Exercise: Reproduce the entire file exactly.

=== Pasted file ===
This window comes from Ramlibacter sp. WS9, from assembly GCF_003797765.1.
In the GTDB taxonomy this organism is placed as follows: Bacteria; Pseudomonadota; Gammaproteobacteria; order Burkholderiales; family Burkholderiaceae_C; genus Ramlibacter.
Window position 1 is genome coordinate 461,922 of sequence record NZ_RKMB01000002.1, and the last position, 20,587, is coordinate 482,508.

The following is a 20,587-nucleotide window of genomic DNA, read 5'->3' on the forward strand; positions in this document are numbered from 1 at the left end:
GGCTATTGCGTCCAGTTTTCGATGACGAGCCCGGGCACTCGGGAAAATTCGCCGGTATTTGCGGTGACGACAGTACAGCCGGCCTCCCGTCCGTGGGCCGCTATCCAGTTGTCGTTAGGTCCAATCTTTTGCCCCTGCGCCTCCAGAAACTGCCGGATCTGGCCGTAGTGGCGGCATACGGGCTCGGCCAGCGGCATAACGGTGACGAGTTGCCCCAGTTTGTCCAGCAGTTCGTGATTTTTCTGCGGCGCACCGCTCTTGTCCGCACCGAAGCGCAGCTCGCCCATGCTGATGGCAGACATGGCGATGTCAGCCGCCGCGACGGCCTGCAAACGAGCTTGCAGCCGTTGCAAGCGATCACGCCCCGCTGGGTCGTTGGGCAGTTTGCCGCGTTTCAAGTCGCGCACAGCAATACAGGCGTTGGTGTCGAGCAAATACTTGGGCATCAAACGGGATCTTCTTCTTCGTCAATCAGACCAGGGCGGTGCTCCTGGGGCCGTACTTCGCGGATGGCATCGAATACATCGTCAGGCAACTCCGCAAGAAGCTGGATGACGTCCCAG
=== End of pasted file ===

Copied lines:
This window comes from Ramlibacter sp. WS9, from assembly GCF_003797765.1.
In the GTDB taxonomy this organism is placed as follows: Bacteria; Pseudomonadota; Gammaproteobacteria; order Burkholderiales; family Burkholderiaceae_C; genus Ramlibacter.
Window position 1 is genome coordinate 461,922 of sequence record NZ_RKMB01000002.1, and the last position, 20,587, is coordinate 482,508.

The following is a 20,587-nucleotide window of genomic DNA, read 5'->3' on the forward strand; positions in this document are numbered from 1 at the left end:
GGCTATTGCGTCCAGTTTTCGATGACGAGCCCGGGCACTCGGGAAAATTCGCCGGTATTTGCGGTGACGACAGTACAGCCGGCCTCCCGTCCGTGGGCCGCTATCCAGTTGTCGTTAGGTCCAATCTTTTGCCCCTGCGCCTCCAGAAACTGCCGGATCTGGCCGTAGTGGCGGCATACGGGCTCGGCCAGCGGCATAACGGTGACGAGTTGCCCCAGTTTGTCCAGCAGTTCGTGATTTTTCTGCGGCGCACCGCTCTTGTCCGCACCGAAGCGCAGCTCGCCCATGCTGATGGCAGACATGGCGATGTCAGCCGCCGCGACGGCCTGCAAACGAGCTTGCAGCCGTTGCAAGCGATCACGCCCCGCTGGGTCGTTGGGCAGTTTGCCGCGTTTCAAGTCGCGCACAGCAATACAGGCGTTGGTGTCGAGCAAATACTTGGGCATCAAACGGGATCTTCTTCTTCGTCAATCAGACCAGGGCGGTGCTCCTGGGGCCGTACTTCGCGGATGGCATCGAATACATCGTCAGGCAACTCCGCAAGAAGCTGGATGACGTCCCAG